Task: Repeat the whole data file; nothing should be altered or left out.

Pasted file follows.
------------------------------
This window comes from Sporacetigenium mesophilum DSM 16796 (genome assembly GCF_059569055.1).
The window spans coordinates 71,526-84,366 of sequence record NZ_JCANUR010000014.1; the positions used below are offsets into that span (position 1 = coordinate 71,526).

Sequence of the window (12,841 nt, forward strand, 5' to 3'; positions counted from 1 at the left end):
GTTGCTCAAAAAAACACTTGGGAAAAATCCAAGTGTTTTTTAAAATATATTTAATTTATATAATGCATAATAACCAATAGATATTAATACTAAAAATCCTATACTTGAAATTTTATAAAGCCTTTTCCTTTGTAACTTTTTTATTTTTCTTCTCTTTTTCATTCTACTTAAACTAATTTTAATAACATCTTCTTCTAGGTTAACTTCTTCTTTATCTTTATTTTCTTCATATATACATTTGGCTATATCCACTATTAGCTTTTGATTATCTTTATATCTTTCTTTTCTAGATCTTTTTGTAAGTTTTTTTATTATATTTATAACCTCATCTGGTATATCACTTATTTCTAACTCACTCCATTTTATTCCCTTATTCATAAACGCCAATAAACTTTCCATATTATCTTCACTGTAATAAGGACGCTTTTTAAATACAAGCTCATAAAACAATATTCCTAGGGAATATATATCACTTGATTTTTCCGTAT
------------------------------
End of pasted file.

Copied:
This window comes from Sporacetigenium mesophilum DSM 16796 (genome assembly GCF_059569055.1).
The window spans coordinates 71,526-84,366 of sequence record NZ_JCANUR010000014.1; the positions used below are offsets into that span (position 1 = coordinate 71,526).

Sequence of the window (12,841 nt, forward strand, 5' to 3'; positions counted from 1 at the left end):
GTTGCTCAAAAAAACACTTGGGAAAAATCCAAGTGTTTTTTAAAATATATTTAATTTATATAATGCATAATAACCAATAGATATTAATACTAAAAATCCTATACTTGAAATTTTATAAAGCCTTTTCCTTTGTAACTTTTTTATTTTTCTTCTCTTTTTCATTCTACTTAAACTAATTTTAATAACATCTTCTTCTAGGTTAACTTCTTCTTTATCTTTATTTTCTTCATATATACATTTGGCTATATCCACTATTAGCTTTTGATTATCTTTATATCTTTCTTTTCTAGATCTTTTTGTAAGTTTTTTTATTATATTTATAACCTCATCTGGTATATCACTTATTTCTAACTCACTCCATTTTATTCCCTTATTCATAAACGCCAATAAACTTTCCATATTATCTTCACTGTAATAAGGACGCTTTTTAAATACAAGCTCATAAAACAATATTCCTAGGGAATATATATCACTTGATTTTTCCGTAT